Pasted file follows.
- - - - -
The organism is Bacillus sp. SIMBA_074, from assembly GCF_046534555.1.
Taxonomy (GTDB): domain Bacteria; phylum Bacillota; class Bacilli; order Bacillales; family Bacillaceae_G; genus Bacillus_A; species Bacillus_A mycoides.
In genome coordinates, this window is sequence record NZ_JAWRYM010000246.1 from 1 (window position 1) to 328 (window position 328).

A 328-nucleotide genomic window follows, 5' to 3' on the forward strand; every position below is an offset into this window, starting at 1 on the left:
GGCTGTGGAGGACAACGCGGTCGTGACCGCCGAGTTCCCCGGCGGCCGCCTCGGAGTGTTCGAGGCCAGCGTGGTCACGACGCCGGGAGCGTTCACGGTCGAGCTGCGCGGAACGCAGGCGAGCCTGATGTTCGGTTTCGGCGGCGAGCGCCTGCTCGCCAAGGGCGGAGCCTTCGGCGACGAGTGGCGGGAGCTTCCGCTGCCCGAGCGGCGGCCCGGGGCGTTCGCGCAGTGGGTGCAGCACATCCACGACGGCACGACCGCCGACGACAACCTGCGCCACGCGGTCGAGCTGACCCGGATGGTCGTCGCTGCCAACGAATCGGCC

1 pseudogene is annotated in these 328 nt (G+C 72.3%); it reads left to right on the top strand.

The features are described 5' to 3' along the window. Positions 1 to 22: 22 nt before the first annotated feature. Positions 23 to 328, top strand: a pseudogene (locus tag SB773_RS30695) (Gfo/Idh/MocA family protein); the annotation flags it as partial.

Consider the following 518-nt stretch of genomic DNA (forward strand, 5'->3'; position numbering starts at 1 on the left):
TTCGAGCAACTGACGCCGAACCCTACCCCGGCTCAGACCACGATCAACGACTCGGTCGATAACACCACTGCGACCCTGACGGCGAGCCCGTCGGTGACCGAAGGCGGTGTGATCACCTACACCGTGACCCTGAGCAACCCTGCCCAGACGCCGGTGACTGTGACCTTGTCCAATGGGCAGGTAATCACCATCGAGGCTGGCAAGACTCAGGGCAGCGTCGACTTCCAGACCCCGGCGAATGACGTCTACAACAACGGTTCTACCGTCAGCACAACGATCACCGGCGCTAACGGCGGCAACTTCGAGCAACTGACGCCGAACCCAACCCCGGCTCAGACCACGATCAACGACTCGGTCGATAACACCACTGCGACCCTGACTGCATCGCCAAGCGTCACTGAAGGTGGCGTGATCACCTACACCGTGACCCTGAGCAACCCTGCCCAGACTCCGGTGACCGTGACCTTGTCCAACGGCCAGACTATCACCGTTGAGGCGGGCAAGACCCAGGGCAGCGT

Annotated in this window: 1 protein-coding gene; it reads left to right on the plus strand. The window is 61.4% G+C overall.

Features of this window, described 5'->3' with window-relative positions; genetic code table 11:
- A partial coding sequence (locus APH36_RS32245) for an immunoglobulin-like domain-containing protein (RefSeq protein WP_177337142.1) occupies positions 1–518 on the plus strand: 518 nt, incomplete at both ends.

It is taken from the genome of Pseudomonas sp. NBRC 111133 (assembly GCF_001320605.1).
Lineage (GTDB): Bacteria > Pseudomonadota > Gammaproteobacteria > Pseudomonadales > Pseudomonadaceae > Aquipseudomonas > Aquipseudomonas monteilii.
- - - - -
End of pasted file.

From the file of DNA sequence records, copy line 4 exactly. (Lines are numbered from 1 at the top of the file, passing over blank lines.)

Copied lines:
A 328-nucleotide genomic window follows, 5' to 3' on the forward strand; every position below is an offset into this window, starting at 1 on the left: